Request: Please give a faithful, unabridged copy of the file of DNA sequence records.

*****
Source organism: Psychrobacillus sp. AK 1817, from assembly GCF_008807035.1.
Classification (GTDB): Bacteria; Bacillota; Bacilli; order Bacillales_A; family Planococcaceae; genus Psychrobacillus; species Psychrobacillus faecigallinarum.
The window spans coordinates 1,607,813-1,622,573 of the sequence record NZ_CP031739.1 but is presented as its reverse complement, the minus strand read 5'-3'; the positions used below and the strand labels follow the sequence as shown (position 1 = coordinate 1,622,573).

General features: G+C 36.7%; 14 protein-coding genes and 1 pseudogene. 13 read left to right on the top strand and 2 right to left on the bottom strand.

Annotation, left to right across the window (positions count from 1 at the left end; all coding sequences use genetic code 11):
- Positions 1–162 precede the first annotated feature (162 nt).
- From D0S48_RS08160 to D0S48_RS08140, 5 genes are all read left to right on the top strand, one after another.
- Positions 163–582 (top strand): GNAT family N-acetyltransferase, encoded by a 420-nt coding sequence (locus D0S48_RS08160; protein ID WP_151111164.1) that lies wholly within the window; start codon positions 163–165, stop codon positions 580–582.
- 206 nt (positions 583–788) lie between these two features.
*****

Source organism: Psychrobacillus sp. AK 1817, from assembly GCF_008807035.1.
Classification (GTDB): Bacteria; Bacillota; Bacilli; order Bacillales_A; family Planococcaceae; genus Psychrobacillus; species Psychrobacillus faecigallinarum.
The window spans coordinates 1,607,813-1,622,573 of the sequence record NZ_CP031739.1 but is presented as its reverse complement, the minus strand read 5'-3'; the positions used below and the strand labels follow the sequence as shown (position 1 = coordinate 1,622,573).

General features: G+C 36.7%; 14 protein-coding genes and 1 pseudogene. 13 read left to right on the top strand and 2 right to left on the bottom strand.

Annotation, left to right across the window (positions count from 1 at the left end; all coding sequences use genetic code 11):
- Positions 1–162 precede the first annotated feature (162 nt).
- From D0S48_RS08160 to D0S48_RS08140, 5 genes are all read left to right on the top strand, one after another.
- Positions 163–582 (top strand): GNAT family N-acetyltransferase, encoded by a 420-nt coding sequence (locus D0S48_RS08160; protein ID WP_151111164.1) that lies wholly within the window; start codon positions 163–165, stop codon positions 580–582.
- 206 nt (positions 583–788) lie between these two features.